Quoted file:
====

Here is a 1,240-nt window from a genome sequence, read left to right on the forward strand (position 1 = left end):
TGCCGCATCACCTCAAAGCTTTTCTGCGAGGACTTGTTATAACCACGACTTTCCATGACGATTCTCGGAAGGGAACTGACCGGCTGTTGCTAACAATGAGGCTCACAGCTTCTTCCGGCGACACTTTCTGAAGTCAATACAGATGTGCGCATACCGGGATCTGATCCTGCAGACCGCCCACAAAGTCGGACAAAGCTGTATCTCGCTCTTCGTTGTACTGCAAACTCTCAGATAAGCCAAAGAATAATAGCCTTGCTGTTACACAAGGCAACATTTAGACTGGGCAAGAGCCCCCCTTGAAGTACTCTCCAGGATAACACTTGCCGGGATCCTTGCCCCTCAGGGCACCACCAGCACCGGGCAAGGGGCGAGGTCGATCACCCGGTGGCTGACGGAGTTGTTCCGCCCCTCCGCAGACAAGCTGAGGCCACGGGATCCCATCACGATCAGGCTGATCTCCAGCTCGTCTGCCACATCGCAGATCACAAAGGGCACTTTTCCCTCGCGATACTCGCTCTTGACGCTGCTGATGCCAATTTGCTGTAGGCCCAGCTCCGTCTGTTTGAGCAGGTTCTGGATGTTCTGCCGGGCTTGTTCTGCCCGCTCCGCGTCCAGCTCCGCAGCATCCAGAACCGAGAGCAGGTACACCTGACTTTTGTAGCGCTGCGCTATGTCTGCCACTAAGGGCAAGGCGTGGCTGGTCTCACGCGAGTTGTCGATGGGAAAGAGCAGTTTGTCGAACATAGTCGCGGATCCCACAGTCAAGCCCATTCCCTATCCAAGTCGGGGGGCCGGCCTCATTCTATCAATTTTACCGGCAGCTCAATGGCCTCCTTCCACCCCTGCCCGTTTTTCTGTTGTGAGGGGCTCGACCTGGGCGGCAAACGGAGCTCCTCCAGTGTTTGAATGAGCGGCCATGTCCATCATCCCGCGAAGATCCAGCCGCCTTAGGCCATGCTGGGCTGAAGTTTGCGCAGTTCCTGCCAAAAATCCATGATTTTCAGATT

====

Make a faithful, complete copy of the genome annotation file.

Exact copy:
Here is a 1,240-nt window from a genome sequence, read left to right on the forward strand (position 1 = left end):
TGCCGCATCACCTCAAAGCTTTTCTGCGAGGACTTGTTATAACCACGACTTTCCATGACGATTCTCGGAAGGGAACTGACCGGCTGTTGCTAACAATGAGGCTCACAGCTTCTTCCGGCGACACTTTCTGAAGTCAATACAGATGTGCGCATACCGGGATCTGATCCTGCAGACCGCCCACAAAGTCGGACAAAGCTGTATCTCGCTCTTCGTTGTACTGCAAACTCTCAGATAAGCCAAAGAATAATAGCCTTGCTGTTACACAAGGCAACATTTAGACTGGGCAAGAGCCCCCCTTGAAGTACTCTCCAGGATAACACTTGCCGGGATCCTTGCCCCTCAGGGCACCACCAGCACCGGGCAAGGGGCGAGGTCGATCACCCGGTGGCTGACGGAGTTGTTCCGCCCCTCCGCAGACAAGCTGAGGCCACGGGATCCCATCACGATCAGGCTGATCTCCAGCTCGTCTGCCACATCGCAGATCACAAAGGGCACTTTTCCCTCGCGATACTCGCTCTTGACGCTGCTGATGCCAATTTGCTGTAGGCCCAGCTCCGTCTGTTTGAGCAGGTTCTGGATGTTCTGCCGGGCTTGTTCTGCCCGCTCCGCGTCCAGCTCCGCAGCATCCAGAACCGAGAGCAGGTACACCTGACTTTTGTAGCGCTGCGCTATGTCTGCCACTAAGGGCAAGGCGTGGCTGGTCTCACGCGAGTTGTCGATGGGAAAGAGCAGTTTGTCGAACATAGTCGCGGATCCCACAGTCAAGCCCATTCCCTATCCAAGTCGGGGGGCCGGCCTCATTCTATCAATTTTACCGGCAGCTCAATGGCCTCCTTCCACCCCTGCCCGTTTTTCTGTTGTGAGGGGCTCGACCTGGGCGGCAAACGGAGCTCCTCCAGTGTTTGAATGAGCGGCCATGTCCATCATCCCGCGAAGATCCAGCCGCCTTAGGCCATGCTGGGCTGAAGTTTGCGCAGTTCCTGCCAAAAATCCATGATTTTCAGATT